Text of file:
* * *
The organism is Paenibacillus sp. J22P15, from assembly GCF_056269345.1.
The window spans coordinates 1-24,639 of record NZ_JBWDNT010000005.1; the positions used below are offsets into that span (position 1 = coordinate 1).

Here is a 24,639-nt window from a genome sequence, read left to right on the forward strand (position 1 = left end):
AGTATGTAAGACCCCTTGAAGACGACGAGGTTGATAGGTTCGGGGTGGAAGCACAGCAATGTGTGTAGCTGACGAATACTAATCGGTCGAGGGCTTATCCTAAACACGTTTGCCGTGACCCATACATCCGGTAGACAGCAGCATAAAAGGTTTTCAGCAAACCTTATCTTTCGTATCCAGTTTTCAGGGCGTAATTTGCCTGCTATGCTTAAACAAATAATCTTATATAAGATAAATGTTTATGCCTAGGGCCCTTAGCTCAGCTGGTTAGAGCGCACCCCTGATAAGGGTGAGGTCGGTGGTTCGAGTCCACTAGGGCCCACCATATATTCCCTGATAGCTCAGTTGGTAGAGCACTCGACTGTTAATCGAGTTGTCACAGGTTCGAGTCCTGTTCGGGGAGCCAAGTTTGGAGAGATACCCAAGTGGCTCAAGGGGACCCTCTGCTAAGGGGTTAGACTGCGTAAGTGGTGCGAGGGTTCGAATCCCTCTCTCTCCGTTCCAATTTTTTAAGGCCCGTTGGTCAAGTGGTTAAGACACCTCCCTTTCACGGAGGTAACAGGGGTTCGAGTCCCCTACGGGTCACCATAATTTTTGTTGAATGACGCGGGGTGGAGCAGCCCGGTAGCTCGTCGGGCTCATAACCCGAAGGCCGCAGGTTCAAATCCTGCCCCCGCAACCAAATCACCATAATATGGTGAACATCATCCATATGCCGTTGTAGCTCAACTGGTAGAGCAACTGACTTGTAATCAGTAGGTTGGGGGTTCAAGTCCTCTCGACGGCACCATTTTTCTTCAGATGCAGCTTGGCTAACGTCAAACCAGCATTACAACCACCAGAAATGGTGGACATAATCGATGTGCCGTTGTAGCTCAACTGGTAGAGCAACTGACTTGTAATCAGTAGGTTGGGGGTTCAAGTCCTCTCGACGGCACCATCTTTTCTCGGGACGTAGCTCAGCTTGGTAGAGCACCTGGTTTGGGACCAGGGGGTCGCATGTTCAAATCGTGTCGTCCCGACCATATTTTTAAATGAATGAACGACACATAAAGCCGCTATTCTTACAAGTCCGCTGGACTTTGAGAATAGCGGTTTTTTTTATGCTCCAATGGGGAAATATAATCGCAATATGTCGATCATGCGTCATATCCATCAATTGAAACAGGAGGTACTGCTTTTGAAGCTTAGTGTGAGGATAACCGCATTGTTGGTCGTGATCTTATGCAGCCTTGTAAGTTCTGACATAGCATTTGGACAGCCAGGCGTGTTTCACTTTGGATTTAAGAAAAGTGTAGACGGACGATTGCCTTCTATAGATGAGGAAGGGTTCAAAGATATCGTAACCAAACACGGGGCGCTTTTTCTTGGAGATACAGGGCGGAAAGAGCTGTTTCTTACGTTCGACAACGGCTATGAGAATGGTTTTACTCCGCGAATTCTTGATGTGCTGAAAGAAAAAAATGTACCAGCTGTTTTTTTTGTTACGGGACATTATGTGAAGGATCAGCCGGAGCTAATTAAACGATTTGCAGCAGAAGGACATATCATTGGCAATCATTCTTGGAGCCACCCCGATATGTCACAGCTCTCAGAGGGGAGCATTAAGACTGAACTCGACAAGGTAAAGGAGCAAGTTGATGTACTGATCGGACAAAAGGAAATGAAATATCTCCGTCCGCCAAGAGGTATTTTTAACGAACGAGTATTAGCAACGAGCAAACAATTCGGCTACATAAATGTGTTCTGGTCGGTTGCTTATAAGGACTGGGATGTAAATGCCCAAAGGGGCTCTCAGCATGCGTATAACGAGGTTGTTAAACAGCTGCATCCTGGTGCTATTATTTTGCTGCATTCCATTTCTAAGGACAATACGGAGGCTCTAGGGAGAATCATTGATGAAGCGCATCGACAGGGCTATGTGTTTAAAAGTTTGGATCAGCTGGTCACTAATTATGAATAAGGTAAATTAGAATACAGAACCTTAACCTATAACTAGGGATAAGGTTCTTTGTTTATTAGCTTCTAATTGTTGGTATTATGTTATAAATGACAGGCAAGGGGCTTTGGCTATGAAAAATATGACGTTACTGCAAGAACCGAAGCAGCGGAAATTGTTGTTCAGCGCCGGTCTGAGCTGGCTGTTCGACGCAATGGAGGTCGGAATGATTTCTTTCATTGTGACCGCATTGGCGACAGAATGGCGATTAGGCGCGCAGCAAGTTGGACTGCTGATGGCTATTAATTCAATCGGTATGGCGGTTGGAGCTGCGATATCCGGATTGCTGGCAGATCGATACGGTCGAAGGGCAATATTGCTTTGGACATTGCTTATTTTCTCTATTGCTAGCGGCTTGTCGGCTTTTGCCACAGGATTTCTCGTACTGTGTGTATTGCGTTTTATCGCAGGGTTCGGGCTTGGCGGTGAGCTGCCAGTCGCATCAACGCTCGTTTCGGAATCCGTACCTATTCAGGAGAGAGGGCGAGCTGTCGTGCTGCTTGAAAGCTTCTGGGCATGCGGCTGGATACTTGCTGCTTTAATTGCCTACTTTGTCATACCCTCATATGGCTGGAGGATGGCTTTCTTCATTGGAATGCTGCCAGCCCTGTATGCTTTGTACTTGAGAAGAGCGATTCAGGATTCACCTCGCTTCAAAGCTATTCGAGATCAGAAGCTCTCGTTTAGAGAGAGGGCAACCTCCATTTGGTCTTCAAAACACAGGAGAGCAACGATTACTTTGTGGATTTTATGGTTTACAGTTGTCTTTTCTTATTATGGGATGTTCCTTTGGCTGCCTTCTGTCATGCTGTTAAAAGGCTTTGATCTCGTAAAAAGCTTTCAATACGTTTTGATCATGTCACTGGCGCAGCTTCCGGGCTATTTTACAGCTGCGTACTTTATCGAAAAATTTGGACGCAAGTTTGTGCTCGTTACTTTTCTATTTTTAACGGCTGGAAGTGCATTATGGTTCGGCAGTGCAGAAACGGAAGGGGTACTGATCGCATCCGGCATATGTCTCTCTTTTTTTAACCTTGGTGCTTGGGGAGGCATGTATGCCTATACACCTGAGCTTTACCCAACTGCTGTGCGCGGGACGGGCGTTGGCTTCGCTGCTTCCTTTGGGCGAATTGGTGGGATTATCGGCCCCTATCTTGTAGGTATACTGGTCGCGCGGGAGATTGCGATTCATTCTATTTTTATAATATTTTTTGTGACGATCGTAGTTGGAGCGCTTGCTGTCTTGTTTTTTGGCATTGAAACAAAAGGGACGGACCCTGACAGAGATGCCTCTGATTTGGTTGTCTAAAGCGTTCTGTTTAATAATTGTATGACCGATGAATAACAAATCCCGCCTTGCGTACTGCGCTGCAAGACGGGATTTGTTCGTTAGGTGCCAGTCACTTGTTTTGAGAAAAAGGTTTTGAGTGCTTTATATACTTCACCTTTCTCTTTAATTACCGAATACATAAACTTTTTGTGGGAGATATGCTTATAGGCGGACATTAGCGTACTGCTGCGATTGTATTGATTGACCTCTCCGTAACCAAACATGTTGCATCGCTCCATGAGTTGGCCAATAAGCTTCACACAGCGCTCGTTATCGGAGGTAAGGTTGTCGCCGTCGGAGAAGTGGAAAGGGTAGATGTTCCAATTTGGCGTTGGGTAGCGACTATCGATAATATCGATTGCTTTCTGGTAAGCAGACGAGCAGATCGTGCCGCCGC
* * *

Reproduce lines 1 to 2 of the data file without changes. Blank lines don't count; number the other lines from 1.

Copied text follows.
The organism is Paenibacillus sp. J22P15, from assembly GCF_056269345.1.
The window spans coordinates 1-24,639 of record NZ_JBWDNT010000005.1; the positions used below are offsets into that span (position 1 = coordinate 1).